A database transaction, by definition, must be atomic (it must either complete in its entirety or do not affect whatsoever), consistent, isolated, and durable. These four properties are commonly referred as ACID.
The misconception about the TRUNCATE command is that it cannot be rolled back. But it is a completely false statement and misunderstood by many. The following example demonstrates the behavior of DELETE and TRUNCATE when the transaction is rolled back.
DROP TABLE IF EXISTS [dbo].[customer] CREATE TABLE [dbo].[customer] (CustomerId INT, PrimaryPhone VARCHAR (12)) GO INSERT INTO [dbo].[customer] (CustomerId, PrimaryPhone) VALUES (1,'214-456-3450'), (2,'914-585-5896'), (3,'234-758-2536') GO BEGIN TRANSACTION DELETE [dbo].[customer] ROLLBACK TRANSACTION SELECT * FROM [dbo].[customer] GO BEGIN TRANSACTION TRUNCATE TABLE [dbo].[customer] ROLLBACK TRANSACTION SELECT * FROM [dbo].[customer]
The ROLLBACK of the two transactions were successful. The deleted records were reloaded to the table after the ROLLBACK command as shown in the below image.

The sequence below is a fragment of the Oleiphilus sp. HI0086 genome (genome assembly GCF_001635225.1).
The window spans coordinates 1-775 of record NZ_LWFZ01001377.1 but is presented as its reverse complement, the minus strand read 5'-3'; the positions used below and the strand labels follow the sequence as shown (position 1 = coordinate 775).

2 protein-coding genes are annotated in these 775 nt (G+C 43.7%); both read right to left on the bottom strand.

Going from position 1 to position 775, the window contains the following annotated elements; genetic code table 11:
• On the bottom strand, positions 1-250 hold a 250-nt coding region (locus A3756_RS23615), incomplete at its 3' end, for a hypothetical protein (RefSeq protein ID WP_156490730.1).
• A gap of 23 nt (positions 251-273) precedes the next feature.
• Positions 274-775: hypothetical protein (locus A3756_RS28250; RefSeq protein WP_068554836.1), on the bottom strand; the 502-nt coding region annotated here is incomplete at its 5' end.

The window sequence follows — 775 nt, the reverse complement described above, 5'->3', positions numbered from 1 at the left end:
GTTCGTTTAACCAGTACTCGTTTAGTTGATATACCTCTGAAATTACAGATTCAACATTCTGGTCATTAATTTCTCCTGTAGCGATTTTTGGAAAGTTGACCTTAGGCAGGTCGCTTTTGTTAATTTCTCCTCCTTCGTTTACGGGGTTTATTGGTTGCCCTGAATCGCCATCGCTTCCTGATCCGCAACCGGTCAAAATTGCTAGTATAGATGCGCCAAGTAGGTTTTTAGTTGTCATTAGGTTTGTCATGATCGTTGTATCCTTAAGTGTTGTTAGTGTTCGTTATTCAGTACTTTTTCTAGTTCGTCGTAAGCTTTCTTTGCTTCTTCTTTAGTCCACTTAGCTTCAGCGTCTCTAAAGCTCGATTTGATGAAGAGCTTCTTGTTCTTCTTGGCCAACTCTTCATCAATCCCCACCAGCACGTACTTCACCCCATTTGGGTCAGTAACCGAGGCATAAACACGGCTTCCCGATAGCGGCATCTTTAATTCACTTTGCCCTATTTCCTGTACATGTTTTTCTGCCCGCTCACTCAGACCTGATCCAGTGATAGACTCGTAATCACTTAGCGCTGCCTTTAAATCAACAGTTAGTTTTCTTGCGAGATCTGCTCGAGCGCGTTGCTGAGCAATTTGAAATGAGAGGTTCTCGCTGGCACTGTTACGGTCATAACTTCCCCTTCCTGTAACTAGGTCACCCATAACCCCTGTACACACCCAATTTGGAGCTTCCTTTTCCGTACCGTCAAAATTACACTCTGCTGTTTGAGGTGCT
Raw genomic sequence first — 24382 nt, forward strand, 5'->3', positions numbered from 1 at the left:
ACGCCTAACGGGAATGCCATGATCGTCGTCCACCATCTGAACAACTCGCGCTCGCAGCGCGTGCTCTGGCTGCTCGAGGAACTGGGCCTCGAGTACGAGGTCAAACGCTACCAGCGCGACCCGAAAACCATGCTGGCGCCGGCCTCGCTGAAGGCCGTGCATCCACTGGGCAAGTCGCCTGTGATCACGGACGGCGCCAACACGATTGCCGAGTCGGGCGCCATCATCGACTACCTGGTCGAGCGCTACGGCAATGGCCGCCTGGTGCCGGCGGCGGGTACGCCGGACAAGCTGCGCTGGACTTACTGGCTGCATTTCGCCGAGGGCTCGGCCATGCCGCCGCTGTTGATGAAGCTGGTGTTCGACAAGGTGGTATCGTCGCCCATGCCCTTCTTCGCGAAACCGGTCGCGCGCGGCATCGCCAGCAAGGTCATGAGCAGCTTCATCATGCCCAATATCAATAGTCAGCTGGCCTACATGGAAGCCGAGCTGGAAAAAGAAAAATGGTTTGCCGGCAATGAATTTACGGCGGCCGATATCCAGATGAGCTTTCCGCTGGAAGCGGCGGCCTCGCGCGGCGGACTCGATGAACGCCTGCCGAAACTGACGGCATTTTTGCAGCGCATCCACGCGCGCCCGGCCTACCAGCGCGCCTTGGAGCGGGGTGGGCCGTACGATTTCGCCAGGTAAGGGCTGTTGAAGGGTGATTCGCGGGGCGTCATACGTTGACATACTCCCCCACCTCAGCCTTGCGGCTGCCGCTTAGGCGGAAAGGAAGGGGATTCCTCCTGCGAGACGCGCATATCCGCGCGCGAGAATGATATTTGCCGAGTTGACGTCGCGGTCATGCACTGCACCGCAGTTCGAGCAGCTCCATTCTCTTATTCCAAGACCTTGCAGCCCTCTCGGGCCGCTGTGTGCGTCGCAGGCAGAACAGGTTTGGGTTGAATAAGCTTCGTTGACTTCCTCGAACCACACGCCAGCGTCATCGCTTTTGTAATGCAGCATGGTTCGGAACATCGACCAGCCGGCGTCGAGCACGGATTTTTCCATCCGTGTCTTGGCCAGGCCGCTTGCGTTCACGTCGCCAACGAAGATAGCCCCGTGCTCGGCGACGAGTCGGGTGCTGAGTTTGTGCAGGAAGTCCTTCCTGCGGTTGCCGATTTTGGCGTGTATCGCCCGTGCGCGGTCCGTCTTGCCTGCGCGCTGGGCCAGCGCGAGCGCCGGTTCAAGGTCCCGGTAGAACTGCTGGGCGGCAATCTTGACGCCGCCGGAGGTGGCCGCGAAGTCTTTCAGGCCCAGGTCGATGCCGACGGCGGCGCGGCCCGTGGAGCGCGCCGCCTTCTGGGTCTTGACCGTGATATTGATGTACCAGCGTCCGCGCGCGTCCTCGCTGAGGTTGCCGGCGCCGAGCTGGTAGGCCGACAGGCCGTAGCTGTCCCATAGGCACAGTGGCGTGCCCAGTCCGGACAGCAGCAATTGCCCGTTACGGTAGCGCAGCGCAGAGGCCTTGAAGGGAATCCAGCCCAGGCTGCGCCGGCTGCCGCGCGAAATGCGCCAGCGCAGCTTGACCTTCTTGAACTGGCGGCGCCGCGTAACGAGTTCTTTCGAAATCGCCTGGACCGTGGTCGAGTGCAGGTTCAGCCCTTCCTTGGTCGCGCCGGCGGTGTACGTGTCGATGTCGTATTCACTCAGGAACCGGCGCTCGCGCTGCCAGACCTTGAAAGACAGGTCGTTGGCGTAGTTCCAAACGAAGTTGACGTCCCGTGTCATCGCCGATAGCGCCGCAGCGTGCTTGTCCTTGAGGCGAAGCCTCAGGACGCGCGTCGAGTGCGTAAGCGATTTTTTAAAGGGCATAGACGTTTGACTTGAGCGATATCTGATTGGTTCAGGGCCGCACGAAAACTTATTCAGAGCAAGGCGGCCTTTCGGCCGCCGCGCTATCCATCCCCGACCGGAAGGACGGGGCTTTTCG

The TRUNCATE command is in compliance with the ACID standard. The TRUNCATE and DELETE operations are logged in the transaction log. It only differs in what is getting logged, for example, the DELETE command will generate a log record for every affected row. The TRUNCATE command will deallocate the pages by marking it as free in GAM, IAM pages, and logs the deallocation information in the transaction log.
SQL Server uses transaction log for any roll back operations, when it comes to TRUNCATE it will still able to roll back the transaction as the TRUNCATE the operation is also getting logged.
The amount of log generated by the DELETE command is directly proportional to the number of rows it deletes. Due to which the DELETE command is considered to be slower than the TRUNCATE. There are many other differences between TRUNCATE and DELETE commands, for example
- The TRUNCATE command will fail when the underlying table is referenced by Foreign key constraint
- The TRUNCATE command will reset the IDENTITY value.
- The TRUNCATE command will not fire triggers. etc.,
With this demonstration, it is clear that the TRUNCATE statement can be rolled back in a transaction.